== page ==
National Geographic

How I became we, which became I again

Most life on Earth exists as single cells. But the ones comprised of many cells, from the tiniest ant to the tallest tree, have had an undeniable impact on our planet. These ‘multicellular’ creatures evolved from single-celled ancestors at least 25 times throughout Earth’s history. These transitions are arguably some of the most significant in evolution, but we only have a vague understanding of how they happened.

It probably went a bit like this. A single cell split into two and rather than going their separate ways, they stayed together. This happened again and again. Eventually, the groups of individual cells became individuals of grouped cells, evolving as a unit. It’s the story of how I became we, and how we became I again.

In an elegant new experiment, William Ratcliff from the University of Minnesota has shown that this story could have been a surprisingly quick one. In his laboratory, he successfully nudged single-celled brewer’s yeast into multicellular clusters, within just a few months. The clumps of cells evolved as one. They even developed a primitive division of labour, with some of them deliberately dying so that the others could grow and reproduce.

I’ve written about this discovery for Nature News, so head over there to read the full take.

Over here, I want to emphasise that Ratcliff’s work isn’t meant to directly recap how multicellularity evolved in any particular group. It’s meant to look at the general principles that govern this transition. Richard Lenski, another evolutionary biologist famous for his work on bacteria, adds, “They’re not saying that it happened in nature the way it happened in their experiments. The point of experimental evolution is to test hypotheses and watch evolution in action, not to replicate a specific event from some point in the distant past.”

Ratcliff’s work shows that this transition, from one cell to many, could have happened much more quickly than anyone expected. To set his yeast along that path, all he had to do was to let them sink. In a tube of liquid, clumps of yeast will settle faster than single cells. By picking and growing the cells that sunk quickest, Ratcliff selected for those that tend to stick together.

Many single-celled microbes clump together to create multicellular entities, from predatory bacteria like Mxyococcus to slime moulds like Dictyostelium. Yeast cells sometimes do this too – they form clumps called ‘flocs’. Ratcliff says, “My original guess was that we flocculation would evolve, but that’s not what we saw.”

Within 60 days, the yeast had evolved clusters of many cells, radiating out into microscopic ‘snowflakes’. Unlike flocs, these flakes weren’t clumps of unrelated cells. They were formed by genetically identical cells that grew and divided, but never separated. That’s similar to what happens in our own bodies. A single cell – a fertilised egg – grows and divides into trillions of cells that all stay together.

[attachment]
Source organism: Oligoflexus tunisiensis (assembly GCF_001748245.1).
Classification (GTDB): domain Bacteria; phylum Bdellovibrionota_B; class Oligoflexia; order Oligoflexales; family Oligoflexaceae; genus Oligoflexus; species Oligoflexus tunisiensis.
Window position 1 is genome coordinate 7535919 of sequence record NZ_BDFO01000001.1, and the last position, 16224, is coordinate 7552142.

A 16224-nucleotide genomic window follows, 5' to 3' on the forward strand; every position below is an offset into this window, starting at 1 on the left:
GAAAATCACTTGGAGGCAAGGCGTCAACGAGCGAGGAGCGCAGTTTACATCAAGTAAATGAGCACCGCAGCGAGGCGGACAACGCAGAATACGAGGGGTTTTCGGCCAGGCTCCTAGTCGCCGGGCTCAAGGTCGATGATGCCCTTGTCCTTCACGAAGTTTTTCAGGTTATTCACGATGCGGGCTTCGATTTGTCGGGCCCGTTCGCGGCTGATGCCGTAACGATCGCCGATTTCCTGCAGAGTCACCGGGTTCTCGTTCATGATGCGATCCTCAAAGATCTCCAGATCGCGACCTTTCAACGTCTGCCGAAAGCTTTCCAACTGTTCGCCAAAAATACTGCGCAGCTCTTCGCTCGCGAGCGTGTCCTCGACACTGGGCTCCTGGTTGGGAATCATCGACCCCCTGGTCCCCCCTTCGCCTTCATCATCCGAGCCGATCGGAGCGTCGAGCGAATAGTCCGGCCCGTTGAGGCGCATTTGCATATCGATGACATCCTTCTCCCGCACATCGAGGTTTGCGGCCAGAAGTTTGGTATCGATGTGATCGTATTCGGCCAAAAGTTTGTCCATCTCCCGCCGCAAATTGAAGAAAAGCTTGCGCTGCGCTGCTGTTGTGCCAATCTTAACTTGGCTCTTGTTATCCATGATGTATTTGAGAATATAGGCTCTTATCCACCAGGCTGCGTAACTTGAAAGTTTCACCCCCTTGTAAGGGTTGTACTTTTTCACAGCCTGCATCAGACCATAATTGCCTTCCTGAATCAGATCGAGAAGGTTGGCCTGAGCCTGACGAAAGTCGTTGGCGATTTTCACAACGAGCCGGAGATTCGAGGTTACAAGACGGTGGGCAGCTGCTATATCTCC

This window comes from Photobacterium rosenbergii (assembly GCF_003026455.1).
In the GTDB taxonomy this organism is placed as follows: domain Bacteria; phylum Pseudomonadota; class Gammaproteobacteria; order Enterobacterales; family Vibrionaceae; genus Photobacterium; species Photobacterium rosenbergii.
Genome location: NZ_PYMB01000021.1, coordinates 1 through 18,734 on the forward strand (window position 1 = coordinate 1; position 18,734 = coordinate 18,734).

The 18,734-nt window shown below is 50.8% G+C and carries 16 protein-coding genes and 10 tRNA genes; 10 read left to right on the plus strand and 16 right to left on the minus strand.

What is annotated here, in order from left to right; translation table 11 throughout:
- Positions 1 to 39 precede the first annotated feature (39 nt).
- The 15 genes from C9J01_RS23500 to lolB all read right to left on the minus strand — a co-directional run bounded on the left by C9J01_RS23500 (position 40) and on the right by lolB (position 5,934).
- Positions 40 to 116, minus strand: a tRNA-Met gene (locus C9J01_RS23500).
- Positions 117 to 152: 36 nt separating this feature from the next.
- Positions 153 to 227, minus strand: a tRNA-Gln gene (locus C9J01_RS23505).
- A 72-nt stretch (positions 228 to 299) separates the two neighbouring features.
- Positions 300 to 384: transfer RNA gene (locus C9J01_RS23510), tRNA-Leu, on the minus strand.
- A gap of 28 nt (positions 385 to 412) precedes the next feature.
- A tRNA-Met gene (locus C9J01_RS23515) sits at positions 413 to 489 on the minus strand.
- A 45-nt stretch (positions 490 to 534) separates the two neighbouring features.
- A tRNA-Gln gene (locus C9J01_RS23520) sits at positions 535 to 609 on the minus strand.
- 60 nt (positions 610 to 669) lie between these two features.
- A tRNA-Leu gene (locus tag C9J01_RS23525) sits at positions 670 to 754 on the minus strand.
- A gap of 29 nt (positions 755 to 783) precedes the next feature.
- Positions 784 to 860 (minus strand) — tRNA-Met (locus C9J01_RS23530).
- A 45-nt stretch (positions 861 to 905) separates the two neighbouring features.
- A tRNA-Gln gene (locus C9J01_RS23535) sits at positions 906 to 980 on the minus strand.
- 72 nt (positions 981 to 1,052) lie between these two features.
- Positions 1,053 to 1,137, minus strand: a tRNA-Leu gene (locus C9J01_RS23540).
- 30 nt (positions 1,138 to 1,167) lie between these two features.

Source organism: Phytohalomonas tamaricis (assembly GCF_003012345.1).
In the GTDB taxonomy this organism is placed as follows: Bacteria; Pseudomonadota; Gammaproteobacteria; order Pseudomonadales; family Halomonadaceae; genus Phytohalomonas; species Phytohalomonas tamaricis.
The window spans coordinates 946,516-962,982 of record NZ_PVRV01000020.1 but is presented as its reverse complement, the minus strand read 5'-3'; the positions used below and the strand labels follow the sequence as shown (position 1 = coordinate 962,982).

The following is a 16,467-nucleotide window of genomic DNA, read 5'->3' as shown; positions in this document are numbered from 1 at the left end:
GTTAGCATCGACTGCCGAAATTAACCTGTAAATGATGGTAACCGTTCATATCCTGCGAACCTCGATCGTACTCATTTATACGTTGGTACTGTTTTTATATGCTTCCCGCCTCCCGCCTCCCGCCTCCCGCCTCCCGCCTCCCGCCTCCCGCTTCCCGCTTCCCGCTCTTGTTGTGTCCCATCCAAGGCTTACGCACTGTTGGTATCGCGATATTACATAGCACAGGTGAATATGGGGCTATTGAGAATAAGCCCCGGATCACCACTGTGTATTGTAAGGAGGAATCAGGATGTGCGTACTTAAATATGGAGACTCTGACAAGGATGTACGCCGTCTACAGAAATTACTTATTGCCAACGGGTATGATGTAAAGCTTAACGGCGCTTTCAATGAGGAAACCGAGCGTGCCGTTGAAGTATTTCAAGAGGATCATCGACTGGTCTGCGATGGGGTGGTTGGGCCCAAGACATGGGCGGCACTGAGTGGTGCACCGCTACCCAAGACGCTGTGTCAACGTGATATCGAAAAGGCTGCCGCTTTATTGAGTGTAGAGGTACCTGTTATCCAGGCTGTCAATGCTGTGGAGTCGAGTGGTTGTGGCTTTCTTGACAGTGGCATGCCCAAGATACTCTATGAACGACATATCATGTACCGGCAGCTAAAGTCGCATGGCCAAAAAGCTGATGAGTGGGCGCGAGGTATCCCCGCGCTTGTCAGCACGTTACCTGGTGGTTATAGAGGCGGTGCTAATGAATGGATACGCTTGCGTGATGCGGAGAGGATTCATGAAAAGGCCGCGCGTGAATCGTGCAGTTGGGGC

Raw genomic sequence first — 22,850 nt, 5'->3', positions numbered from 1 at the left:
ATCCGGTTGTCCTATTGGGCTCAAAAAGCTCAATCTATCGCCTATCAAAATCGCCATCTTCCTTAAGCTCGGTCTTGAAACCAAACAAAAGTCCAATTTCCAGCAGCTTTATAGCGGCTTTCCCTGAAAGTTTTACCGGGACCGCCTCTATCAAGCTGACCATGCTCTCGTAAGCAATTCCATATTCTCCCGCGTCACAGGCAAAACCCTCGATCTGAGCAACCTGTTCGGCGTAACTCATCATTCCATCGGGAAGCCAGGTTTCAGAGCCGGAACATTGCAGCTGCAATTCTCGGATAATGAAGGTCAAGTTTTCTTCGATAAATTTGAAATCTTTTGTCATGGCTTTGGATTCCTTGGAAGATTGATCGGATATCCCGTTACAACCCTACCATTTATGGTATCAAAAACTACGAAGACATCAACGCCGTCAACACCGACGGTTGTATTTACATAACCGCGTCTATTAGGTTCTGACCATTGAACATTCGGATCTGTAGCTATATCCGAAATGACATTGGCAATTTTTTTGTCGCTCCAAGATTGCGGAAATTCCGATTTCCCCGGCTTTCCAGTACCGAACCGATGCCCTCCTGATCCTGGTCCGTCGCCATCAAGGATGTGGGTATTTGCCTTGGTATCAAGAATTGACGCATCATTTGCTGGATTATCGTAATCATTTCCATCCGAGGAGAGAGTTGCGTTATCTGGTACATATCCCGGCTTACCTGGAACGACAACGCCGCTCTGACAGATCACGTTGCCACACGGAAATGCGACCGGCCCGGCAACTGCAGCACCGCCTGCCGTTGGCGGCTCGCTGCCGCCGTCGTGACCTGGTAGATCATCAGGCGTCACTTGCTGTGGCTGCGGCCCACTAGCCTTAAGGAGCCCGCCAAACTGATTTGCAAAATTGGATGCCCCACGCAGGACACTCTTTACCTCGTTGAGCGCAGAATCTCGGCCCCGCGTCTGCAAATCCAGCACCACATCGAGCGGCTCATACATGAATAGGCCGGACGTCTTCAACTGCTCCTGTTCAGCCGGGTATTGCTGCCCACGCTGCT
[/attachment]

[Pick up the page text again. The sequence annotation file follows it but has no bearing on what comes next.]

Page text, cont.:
Many other studies have shown that sticking together would have provided benefits for single cells. “We can be fairly confident that, early on, large size was beneficial”, says Ratcliff. In a cluster, single cells are better at absorbing nutrients from their environment, surviving through rough conditions, or escaping predators.

But these studies only hint at the conditions that encourage cells to stay in groups. Ratcliff’s experiments speak to something subtler and more important: the transition from groups of distinct cells to true multicellular individuals. That’s what his snowflakes were. As I write in the Nature piece:

The snowflakes behaved like true multicellular organisms. They had a simple life cycle with a juvenile stage, when they grew unimpeded, and an adult one, when they reached a certain size and split into a large parent flake and a smaller, daughter flake.

Ratcliff could even tune these stages. If he cultivated only those snowflakes that settled faster, he ended up with larger ones that grew bigger before splitting. This confirmed that natural selection was acting on the entire flake, rather than on the individual cells within it. “They survive as a whole, or they die as a whole. Selection shifts to the multicellular level,” says Ratcliff.

The snowflakes split because some of their component cells sacrifice themselves, allowing pieces to snap off. These individual cells die for the good of the whole, allowing the parent flake to continue growing and produce many offspring.

This mirrors a critical division in other multicellular creatures, such as us, between two groups of cells – the soma (body) and the germline. Lenski explains the difference well: “The vast majority of cells in our bodies are soma, and those cells won’t live beyond our individual mortal existence.  But the germline cells produce the sperm and eggs. Through reproduction, these privileged cells are, in some sense, immortal. Their lineages can go on and on, even after we die, so long as the bodies they build from fertilized eggs survive to reproduce in each generation.” The same is true for the yeast snowflakes. The dying cells are like the soma, and the surviving ones are like the germline.

Reference: Ratcliff, Denison, Borrello & Travisano. 2011. Experimental evolution of multicellularity. PNAS http://dx.doi.org/10.1073/pnas.1115323109

Images and video by Will Ratcliff

There are 9 Comments. Add Yours.

  1. Tim Martin
    January 16, 2012

    In a cluster, single cells are better at… what?! I must know! (aka, your last sentence needs finishing.)

    Also, where is the link to your piece at Nature News?

  2. nolan
    January 16, 2012

    The reason they cluster is that in the experiment they always got rid of the floaters. The yeast then evolved into multiple cell organizm so that it would be heavier and sink faster. More cells, heavier organism. Heavier organisms sink faster. The faster it sinks, the more likely it is to survive in this scenario.